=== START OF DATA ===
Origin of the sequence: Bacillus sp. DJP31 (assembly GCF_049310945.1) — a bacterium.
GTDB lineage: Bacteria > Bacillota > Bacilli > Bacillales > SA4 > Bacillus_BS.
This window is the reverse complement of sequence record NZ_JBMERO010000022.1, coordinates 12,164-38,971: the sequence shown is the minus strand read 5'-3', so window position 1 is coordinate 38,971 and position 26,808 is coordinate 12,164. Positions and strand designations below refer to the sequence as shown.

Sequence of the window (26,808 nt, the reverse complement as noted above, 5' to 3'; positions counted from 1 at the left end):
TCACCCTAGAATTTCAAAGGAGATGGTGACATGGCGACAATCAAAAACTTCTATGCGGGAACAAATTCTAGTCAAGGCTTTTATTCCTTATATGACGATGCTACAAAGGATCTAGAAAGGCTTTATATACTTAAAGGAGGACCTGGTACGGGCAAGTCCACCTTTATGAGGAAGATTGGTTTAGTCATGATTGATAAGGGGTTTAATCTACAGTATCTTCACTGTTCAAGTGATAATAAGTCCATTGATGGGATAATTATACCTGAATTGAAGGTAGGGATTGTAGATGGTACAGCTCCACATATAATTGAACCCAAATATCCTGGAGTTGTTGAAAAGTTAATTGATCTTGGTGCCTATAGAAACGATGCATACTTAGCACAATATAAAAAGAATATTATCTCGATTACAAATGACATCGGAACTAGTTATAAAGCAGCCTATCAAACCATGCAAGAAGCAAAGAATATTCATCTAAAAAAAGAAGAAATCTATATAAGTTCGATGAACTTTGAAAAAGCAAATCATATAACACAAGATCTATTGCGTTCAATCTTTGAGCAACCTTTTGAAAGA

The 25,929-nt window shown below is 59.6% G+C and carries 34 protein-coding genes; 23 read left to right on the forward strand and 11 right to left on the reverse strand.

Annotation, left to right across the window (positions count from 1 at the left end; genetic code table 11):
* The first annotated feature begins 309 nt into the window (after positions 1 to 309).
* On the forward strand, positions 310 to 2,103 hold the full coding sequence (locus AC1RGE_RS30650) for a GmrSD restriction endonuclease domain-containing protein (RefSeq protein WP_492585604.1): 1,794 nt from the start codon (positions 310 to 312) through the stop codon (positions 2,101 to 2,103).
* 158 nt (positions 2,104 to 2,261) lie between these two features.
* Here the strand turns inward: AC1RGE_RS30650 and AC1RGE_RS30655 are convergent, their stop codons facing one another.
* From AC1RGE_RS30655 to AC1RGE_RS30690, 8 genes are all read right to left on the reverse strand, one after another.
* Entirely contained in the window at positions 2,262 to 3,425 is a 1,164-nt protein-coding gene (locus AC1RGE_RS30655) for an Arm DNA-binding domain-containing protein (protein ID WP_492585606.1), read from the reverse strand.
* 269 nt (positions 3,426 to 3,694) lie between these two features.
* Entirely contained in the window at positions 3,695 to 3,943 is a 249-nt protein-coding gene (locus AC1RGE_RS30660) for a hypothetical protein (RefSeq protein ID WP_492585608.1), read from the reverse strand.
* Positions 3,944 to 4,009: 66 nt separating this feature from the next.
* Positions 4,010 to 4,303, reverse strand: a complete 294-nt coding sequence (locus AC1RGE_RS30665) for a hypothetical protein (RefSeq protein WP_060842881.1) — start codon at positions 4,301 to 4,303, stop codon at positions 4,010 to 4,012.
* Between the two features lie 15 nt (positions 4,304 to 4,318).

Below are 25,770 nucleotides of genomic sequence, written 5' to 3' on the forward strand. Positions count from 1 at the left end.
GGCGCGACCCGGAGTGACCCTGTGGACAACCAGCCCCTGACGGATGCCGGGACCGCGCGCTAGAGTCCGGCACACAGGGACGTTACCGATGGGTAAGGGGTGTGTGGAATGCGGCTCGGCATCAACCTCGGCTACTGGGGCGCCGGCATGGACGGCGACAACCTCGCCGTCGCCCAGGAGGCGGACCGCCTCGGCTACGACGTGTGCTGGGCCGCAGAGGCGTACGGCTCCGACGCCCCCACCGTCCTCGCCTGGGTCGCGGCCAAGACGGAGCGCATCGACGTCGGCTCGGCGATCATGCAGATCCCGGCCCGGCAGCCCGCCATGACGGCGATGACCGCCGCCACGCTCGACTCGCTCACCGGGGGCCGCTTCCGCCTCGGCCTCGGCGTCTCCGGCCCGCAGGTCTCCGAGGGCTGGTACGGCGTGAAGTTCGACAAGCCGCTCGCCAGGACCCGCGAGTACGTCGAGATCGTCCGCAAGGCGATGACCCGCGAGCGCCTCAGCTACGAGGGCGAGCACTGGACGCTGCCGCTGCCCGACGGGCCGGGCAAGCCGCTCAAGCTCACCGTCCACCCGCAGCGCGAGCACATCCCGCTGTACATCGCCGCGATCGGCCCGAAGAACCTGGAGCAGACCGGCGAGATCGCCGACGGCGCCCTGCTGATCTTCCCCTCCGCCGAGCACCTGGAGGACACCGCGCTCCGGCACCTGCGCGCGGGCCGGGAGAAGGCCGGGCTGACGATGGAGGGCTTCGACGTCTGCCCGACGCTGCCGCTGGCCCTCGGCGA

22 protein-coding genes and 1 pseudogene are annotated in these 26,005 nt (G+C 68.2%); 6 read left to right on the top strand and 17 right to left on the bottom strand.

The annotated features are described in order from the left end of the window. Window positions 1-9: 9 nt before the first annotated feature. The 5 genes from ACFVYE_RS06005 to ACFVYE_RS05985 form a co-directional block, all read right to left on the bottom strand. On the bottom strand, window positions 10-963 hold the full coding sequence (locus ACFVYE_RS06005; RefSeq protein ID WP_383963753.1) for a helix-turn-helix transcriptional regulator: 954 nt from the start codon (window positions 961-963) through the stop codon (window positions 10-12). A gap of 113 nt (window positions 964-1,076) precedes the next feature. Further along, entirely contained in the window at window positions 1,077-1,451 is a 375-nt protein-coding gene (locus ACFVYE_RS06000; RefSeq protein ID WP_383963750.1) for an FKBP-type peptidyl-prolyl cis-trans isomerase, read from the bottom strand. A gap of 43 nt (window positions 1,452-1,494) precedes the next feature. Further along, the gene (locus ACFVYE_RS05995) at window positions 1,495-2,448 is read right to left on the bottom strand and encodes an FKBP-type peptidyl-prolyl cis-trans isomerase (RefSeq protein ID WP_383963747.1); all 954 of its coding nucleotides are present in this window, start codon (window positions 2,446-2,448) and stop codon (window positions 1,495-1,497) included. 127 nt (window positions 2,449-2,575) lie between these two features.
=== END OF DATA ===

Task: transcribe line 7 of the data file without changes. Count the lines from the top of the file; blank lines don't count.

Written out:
Annotation, left to right across the window (positions count from 1 at the left end; genetic code table 11):